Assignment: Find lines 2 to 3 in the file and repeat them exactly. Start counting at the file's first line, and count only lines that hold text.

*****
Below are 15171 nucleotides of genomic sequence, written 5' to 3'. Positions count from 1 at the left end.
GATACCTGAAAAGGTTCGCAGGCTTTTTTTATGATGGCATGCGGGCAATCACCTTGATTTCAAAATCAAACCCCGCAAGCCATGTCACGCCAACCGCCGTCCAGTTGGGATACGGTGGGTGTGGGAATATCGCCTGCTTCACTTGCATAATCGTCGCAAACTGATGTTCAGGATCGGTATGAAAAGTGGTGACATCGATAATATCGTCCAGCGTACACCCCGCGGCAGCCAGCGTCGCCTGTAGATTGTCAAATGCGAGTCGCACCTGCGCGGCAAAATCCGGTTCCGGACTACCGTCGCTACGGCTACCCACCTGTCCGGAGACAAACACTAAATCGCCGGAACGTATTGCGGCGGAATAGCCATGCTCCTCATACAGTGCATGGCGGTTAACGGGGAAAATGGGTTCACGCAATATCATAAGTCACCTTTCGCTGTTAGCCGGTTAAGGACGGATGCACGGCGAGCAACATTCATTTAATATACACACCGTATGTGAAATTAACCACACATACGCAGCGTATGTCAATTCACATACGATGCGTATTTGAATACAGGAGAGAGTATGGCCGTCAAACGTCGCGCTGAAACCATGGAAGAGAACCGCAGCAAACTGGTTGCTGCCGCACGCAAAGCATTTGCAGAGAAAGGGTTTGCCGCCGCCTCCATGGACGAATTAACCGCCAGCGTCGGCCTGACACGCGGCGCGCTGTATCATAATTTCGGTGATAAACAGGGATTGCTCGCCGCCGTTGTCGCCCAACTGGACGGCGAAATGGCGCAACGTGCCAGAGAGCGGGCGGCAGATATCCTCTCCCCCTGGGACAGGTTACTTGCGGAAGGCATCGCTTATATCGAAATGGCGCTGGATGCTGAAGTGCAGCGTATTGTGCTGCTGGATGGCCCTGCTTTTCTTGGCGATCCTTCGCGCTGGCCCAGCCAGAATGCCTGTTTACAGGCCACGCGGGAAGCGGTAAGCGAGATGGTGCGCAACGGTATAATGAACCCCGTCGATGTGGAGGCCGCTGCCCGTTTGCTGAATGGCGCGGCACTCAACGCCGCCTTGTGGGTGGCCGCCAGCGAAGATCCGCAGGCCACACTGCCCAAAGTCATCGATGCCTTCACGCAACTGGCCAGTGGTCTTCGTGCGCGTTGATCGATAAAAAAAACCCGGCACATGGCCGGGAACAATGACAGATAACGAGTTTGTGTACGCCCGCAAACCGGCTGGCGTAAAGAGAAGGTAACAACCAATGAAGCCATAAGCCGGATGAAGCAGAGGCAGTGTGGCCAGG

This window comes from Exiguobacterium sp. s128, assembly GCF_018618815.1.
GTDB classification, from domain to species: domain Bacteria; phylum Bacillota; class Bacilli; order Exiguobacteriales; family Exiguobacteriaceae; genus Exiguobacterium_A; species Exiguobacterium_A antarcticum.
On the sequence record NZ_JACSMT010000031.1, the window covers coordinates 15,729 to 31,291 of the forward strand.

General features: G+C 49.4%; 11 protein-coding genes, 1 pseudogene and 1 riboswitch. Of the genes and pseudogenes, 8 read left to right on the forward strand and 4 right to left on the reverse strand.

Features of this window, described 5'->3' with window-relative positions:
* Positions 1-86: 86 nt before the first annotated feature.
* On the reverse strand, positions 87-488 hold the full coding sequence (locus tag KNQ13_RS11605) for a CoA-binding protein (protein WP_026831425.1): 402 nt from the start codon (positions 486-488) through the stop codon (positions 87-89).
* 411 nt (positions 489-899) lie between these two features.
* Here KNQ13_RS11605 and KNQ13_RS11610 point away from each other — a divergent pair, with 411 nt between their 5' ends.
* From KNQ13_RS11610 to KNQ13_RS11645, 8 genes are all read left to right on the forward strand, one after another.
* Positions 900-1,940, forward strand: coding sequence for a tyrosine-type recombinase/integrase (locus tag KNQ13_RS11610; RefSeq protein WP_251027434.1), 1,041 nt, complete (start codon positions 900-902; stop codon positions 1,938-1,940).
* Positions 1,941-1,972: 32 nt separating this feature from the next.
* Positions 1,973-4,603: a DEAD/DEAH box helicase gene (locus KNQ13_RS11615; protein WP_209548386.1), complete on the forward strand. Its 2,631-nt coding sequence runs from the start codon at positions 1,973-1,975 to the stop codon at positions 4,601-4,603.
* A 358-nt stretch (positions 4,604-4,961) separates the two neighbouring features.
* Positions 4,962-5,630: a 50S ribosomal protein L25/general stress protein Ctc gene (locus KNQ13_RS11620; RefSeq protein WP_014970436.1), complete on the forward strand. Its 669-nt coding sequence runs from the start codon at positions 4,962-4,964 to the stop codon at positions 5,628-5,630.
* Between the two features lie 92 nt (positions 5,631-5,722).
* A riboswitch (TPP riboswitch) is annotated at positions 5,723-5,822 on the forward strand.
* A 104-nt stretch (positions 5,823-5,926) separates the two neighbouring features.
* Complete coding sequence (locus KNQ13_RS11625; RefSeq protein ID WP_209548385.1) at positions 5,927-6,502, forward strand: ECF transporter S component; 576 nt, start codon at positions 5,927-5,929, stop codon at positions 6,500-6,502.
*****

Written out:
GATACCTGAAAAGGTTCGCAGGCTTTTTTTATGATGGCATGCGGGCAATCACCTTGATTTCAAAATCAAACCCCGCAAGCCATGTCACGCCAACCGCCGTCCAGTTGGGATACGGTGGGTGTGGGAATATCGCCTGCTTCACTTGCATAATCGTCGCAAACTGATGTTCAGGATCGGTATGAAAAGTGGTGACATCGATAATATCGTCCAGCGTACACCCCGCGGCAGCCAGCGTCGCCTGTAGATTGTCAAATGCGAGTCGCACCTGCGCGGCAAAATCCGGTTCCGGACTACCGTCGCTACGGCTACCCACCTGTCCGGAGACAAACACTAAATCGCCGGAACGTATTGCGGCGGAATAGCCATGCTCCTCATACAGTGCATGGCGGTTAACGGGGAAAATGGGTTCACGCAATATCATAAGTCACCTTTCGCTGTTAGCCGGTTAAGGACGGATGCACGGCGAGCAACATTCATTTAATATACACACCGTATGTGAAATTAACCACACATACGCAGCGTATGTCAATTCACATACGATGCGTATTTGAATACAGGAGAGAGTATGGCCGTCAAACGTCGCGCTGAAACCATGGAAGAGAACCGCAGCAAACTGGTTGCTGCCGCACGCAAAGCATTTGCAGAGAAAGGGTTTGCCGCCGCCTCCATGGACGAATTAACCGCCAGCGTCGGCCTGACACGCGGCGCGCTGTATCATAATTTCGGTGATAAACAGGGATTGCTCGCCGCCGTTGTCGCCCAACTGGACGGCGAAATGGCGCAACGTGCCAGAGAGCGGGCGGCAGATATCCTCTCCCCCTGGGACAGGTTACTTGCGGAAGGCATCGCTTATATCGAAATGGCGCTGGATGCTGAAGTGCAGCGTATTGTGCTGCTGGATGGCCCTGCTTTTCTTGGCGATCCTTCGCGCTGGCCCAGCCAGAATGCCTGTTTACAGGCCACGCGGGAAGCGGTAAGCGAGATGGTGCGCAACGGTATAATGAACCCCGTCGATGTGGAGGCCGCTGCCCGTTTGCTGAATGGCGCGGCACTCAACGCCGCCTTGTGGGTGGCCGCCAGCGAAGATCCGCAGGCCACACTGCCCAAAGTCATCGATGCCTTCACGCAACTGGCCAGTGGTCTTCGTGCGCGTTGATCGATAAAAAAAACCCGGCACATGGCCGGGAACAATGACAGATAACGAGTTTGTGTACGCCCGCAAACCGGCTGGCGTAAAGAGAAGGTAACAACCAATGAAGCCATAAGCCGGATGAAGCAGAGGCAGTGTGGCCAGG

This window comes from Exiguobacterium sp. s128, assembly GCF_018618815.1.